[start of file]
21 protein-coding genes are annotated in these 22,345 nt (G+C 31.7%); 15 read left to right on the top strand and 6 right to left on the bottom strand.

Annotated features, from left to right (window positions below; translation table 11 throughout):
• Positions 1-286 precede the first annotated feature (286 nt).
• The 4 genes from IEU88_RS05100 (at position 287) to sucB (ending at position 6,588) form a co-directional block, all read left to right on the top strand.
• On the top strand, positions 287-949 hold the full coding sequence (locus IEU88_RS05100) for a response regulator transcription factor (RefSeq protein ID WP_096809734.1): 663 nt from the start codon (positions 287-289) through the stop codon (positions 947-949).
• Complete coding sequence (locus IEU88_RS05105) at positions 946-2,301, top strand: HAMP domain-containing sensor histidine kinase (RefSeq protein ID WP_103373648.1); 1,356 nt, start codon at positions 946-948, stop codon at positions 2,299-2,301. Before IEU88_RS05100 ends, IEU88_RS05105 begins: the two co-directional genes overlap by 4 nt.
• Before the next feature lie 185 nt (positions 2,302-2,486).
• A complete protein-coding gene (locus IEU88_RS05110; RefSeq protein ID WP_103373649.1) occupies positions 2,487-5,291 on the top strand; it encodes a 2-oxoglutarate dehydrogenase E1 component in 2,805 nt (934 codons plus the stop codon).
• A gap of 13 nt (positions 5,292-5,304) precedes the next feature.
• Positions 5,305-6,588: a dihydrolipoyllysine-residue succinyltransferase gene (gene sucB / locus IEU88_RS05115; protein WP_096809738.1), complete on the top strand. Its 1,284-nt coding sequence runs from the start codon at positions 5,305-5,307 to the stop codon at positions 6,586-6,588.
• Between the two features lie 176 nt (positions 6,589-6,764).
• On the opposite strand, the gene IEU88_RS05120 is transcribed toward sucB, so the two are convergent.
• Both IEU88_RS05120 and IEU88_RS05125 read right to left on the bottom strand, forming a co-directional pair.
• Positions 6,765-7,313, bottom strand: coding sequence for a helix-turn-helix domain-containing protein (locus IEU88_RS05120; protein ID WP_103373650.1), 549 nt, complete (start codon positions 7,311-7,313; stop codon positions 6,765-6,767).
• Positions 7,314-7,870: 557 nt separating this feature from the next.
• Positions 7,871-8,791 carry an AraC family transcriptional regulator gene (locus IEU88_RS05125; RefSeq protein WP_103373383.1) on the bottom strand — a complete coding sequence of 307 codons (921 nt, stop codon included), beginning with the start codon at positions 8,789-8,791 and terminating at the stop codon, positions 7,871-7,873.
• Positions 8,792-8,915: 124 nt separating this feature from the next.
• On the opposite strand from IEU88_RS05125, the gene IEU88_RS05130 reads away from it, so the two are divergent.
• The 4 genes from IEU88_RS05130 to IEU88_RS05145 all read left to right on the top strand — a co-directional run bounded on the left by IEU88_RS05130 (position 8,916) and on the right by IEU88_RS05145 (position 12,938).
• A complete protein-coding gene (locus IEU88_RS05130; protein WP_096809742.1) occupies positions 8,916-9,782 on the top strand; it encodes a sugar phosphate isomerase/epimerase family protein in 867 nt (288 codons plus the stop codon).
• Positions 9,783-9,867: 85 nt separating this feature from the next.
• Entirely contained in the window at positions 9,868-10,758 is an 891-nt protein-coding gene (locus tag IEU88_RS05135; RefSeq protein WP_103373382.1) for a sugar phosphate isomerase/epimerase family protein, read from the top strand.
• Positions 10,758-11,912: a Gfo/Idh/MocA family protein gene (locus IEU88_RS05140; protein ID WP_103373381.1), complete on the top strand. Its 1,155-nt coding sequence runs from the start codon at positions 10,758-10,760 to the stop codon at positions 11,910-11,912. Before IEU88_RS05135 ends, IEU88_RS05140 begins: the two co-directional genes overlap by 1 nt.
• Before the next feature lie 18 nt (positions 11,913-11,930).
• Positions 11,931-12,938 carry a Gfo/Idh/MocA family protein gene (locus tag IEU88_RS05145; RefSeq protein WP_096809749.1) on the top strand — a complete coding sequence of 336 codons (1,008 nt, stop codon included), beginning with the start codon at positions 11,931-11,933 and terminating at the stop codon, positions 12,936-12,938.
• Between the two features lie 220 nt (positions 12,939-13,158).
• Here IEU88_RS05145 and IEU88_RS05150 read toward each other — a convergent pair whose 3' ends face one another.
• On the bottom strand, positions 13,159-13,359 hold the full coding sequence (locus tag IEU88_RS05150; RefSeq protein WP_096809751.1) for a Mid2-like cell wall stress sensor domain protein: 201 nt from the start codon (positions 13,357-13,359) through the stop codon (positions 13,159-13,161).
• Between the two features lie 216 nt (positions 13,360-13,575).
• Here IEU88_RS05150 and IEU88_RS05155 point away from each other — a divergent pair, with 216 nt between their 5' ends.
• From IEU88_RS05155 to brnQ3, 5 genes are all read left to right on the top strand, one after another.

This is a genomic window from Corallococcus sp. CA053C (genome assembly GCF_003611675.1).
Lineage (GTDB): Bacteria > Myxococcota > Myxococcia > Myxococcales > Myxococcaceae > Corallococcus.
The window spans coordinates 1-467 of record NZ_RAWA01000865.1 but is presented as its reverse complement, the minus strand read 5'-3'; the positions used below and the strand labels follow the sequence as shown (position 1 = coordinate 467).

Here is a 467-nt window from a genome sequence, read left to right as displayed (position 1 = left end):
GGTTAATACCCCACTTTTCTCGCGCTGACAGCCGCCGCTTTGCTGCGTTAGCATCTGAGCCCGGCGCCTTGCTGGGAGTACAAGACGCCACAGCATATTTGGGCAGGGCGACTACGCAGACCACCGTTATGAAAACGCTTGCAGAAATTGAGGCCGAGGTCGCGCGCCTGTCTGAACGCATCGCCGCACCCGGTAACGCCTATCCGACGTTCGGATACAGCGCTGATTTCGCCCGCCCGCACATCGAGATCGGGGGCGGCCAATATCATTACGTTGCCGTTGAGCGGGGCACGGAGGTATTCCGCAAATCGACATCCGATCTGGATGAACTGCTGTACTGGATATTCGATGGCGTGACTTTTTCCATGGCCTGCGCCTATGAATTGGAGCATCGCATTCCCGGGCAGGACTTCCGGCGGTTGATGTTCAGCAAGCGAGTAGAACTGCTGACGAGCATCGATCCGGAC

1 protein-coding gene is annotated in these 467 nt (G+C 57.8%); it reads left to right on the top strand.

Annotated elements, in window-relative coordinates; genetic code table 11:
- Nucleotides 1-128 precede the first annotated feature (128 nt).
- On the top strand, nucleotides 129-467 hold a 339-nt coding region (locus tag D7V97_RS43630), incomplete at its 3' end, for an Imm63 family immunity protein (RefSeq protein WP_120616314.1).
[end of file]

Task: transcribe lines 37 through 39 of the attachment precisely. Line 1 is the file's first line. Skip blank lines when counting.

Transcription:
1 protein-coding gene is annotated in these 467 nt (G+C 57.8%); it reads left to right on the top strand.

Annotated elements, in window-relative coordinates; genetic code table 11:
- Nucleotides 1-128 precede the first annotated feature (128 nt).